Sunday, May 15, 2005

Who's in charge here?

I'm reluctant to bring up the following. Many people will dismiss it as Bush bashing. But I would argue, "far from it!" The reason I choose to talk about our president's pathology is out of concern for him as an individual, but more specifically, we as a nation (and everyone else as a world).

We are being led by an individual who is deeply disturbed. Yes, that's my opinion, but it's also the opinion of some professionals in the mental health field.

President Bush is described as affable, charismatic, a strong leader in times of trouble. A few use different descriptions like insecure, pompous, an irrational rationalizer, megalomaniac. These are all characteristics of an ill person, a sociopath in need of help.

During the red alert on Wednesday, May 11th, VP Cheney was whisked to safety in an undisclosed location and House Minority Leader Nancy Pelosi was literally lifted out of her shoes by secret service agents who spirited her away as others were evacuating the capitol.

Meanwhile, President Bush was riding his bicycle at the Patuxent Wildlife Research Center.

Secret Service agents chose not to inform the President of what was going on around him until after the alert was over! Perhaps it is just more of the "kid gloves" with which everyone handles Bush. Or, as suggested in Justin A. Frank's book, "Bush on the Couch," the President's compulsive need to exercise is part of his pathology. What follows are outtakes re Bush's need to sweat from Dana Milbank's Washington Post article the day after Bush bike rode through a red alert unaware:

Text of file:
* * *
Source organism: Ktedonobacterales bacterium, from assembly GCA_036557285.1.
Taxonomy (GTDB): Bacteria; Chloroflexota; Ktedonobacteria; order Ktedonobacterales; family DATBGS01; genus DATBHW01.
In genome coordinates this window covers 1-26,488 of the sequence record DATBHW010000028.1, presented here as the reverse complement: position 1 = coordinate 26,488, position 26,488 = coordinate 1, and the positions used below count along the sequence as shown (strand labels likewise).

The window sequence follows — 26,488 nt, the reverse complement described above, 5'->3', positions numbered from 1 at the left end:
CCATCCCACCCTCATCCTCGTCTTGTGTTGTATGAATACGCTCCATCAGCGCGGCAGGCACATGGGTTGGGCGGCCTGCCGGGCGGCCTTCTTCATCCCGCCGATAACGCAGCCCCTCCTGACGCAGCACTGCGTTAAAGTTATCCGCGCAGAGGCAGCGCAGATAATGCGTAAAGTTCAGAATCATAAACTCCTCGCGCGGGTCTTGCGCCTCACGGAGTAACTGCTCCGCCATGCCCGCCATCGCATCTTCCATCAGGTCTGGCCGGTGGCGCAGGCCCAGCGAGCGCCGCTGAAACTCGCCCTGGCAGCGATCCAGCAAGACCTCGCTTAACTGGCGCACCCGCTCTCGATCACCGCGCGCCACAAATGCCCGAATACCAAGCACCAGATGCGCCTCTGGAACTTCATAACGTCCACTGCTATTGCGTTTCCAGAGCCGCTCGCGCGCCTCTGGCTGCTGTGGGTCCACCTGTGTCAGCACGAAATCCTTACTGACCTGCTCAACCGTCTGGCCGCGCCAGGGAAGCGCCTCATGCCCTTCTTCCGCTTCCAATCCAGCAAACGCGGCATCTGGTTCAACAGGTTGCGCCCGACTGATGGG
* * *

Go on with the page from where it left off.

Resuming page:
"It was not the first time a crisis has focused uninvited attention on the Bush fitness routine. On a weekday morning in February 2001, when a gun-wielding man was shot outside the White House, it quickly emerged that Vice President Cheney was working in his office, while Bush was exercising in his residence.

"...the president, while scaling back the golf outings, has made little effort to conceal his more cardiovascular activities -- inviting reporters on occasion to go running with him and, after his knees worsened, to go mountain biking.

"Bush told Runner's World magazine in 2002 that his running times 'have become faster right after the war began.' He added: 'For me, the psychological benefit is enormous. You tend to forget everything that's going on in your mind and just concentrate on the time, distance or the sweat.'" (emphasis mine)

Did the Secret Service opt to handle the alert situation with tact and caution, so as not to disturb the President's obsessive need to perspire?

Or perhaps they felt no need to bother him, knowing the real president had been spirited to safety.